Posted by Scott Stein and Brenna Jenny
The Southern District of Ohio recently granted defendants’ motion to dismiss in a FCA case based on alleged violations of the Anti-Kickback Statute (“AKS”) through “swapping.” Swapping allegations can take a variety of forms; here, relator claimed that defendant Mobilex (a provider of mobile, on-site x-ray services to Skilled Nursing Facilities (“SNFs”) and long-term care facilities) deeply discounted its services for Part A beneficiaries while charging higher rates to services for Part B beneficiaries. Because Mobilex’s clients are reimbursed on a per diem basis for the x-rays provided to Part A beneficiaries, the facilities allegedly received remuneration in the form of pocketing the extra discount on Part A services. This remuneration, according to relator, was intended to induce facilities to refer to Mobilex the opportunity to provide x-rays to Part B residents as well, at non-discounted prices.
After more than two years of seeking extensions of time, the United States declined to intervene. The relator moved forward, premising his swapping theory on the argument that Mobilex priced its Part A services below cost. Relator insisted the only appropriate measure of cost was “fully loaded costs,” which includes not only variable expenses, but fixed costs and overhead. There was no direct evidence of an intent to induce referrals through discounted prices. Instead, relator argued that Mobilex was deliberately ignorant to the fact that its Part A services were priced below cost.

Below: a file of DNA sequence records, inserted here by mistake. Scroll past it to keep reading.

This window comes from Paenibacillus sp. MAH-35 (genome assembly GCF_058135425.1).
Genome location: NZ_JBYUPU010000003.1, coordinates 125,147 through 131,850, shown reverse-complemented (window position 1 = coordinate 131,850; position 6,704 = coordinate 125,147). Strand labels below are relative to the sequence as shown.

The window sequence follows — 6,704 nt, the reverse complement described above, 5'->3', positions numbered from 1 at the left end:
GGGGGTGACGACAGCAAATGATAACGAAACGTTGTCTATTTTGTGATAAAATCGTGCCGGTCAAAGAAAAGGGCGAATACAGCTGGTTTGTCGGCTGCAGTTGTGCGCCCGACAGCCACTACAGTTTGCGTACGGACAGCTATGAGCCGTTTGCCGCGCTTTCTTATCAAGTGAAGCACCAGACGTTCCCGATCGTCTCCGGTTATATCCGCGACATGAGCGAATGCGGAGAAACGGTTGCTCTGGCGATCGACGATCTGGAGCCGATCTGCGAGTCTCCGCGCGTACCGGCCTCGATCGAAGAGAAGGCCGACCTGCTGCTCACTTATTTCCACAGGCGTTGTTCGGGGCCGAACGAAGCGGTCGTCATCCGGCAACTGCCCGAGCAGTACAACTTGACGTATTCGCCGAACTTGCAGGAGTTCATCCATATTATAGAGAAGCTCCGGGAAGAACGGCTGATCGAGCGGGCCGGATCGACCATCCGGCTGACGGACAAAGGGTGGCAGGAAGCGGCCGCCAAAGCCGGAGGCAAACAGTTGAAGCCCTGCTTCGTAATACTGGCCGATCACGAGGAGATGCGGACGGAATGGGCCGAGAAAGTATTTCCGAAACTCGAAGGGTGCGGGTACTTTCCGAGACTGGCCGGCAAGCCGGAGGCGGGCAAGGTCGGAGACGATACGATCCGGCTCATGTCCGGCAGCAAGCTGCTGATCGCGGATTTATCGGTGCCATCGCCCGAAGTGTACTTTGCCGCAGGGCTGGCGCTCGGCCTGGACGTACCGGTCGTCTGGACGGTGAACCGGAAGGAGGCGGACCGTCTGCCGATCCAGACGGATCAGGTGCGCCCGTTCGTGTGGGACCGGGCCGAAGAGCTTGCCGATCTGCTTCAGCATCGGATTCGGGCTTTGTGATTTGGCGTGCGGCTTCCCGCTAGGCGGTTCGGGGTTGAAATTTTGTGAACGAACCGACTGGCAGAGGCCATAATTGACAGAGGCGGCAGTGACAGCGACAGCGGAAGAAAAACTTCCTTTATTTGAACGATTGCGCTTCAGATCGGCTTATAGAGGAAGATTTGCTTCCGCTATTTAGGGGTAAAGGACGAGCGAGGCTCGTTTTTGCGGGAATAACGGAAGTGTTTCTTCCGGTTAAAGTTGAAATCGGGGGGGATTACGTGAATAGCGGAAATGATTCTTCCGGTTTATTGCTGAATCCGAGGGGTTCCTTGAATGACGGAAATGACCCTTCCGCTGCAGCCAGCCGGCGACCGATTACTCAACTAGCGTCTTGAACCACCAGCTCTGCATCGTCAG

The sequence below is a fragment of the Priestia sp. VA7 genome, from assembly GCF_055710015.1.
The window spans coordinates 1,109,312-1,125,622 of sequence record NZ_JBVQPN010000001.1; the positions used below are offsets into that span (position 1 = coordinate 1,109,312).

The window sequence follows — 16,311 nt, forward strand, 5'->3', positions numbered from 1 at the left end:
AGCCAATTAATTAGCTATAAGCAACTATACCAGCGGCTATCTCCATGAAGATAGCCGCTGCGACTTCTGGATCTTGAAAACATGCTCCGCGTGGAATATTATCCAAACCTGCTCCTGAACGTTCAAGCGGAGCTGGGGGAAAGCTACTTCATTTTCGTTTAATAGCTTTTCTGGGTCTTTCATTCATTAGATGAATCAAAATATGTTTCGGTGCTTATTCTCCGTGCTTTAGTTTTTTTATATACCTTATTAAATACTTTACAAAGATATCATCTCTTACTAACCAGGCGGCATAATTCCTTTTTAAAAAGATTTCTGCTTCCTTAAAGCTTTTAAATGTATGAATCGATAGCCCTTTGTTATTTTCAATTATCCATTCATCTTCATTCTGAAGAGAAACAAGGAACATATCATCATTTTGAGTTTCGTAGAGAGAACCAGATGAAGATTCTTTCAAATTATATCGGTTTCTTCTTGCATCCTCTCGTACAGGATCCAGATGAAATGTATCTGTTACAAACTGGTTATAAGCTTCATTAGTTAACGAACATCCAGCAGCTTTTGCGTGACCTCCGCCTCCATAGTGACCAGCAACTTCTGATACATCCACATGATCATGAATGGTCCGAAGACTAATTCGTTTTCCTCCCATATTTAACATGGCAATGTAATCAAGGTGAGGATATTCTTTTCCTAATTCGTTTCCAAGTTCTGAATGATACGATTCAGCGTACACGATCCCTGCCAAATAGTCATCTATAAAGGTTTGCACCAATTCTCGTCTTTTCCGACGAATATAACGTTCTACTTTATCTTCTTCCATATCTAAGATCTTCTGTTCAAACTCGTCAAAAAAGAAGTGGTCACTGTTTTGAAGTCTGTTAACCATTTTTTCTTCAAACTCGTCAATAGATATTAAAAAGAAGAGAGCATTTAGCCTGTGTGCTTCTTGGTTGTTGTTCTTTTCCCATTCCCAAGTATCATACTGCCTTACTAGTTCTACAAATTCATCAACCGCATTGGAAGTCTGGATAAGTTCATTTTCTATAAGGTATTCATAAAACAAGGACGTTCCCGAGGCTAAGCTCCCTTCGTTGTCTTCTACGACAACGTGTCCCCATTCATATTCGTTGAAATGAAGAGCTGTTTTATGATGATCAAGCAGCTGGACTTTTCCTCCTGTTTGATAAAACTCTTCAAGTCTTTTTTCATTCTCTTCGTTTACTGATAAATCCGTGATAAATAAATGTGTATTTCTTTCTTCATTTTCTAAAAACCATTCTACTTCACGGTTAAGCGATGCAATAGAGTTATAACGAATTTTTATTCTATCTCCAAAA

In rejecting the relator’s theory of liability, the court relied heavily on an opinion we previously described here, in which a relator’s efforts to box a court into rigidly defining a single standard for calculating whether discounts are “below cost” fell equally flat. First, the court refused to find that Mobilex “knowingly” violated the AKS, ruling that even “arbitrary prices set ‘with intentional disregard for costs’ do not establish inducement” under the AKS. Slip Op. at 10. Second, relator failed even more fundamentally to show that Mobilex’s discounting violated the AKS. Relator had little response to Mobilex’s explanation that its prices were above Fair Market Value (“FMV”), other than to criticize FMV as a metric for analyzing discounts. Although relator cited as dispositive several Health and Human Services, Office of Inspector General (“OIG”) Advisory Opinions describing below cost discounts (often equated to below fully loaded costs) as “suspect,” the court reiterated that, under Supreme Court precedent, agency opinion letters are not entitled to deference, and furthermore, whether OIG further investigates “suspect” discounting practices does not render them per se illegal. The court concluded not only is a “fully loaded costs” analysis not required to determine whether discounting practices violate the AKS, but obligating such an approach would lead to absurd results, e.g., a corporate entity’s headquarters could alter overhead costs only tangentially related to the services at issue, which could nonetheless rework a contract’s fully loaded costs, significantly impacting the calculus of whether ongoing discount arrangements were legal.
Case law regarding the types of discounting practices that will be deemed to have violated the AKS has been sparse, and the OIG’s guidance has been consistently limited. This opinion adds support for the approach that where there is evidence a business’s costs meet at least one rational standard, such as FMV, a plaintiff should not be able to argue that the failure to meet a different standard establishes a violation of the AKS.
A copy of the court’s decision can be found here.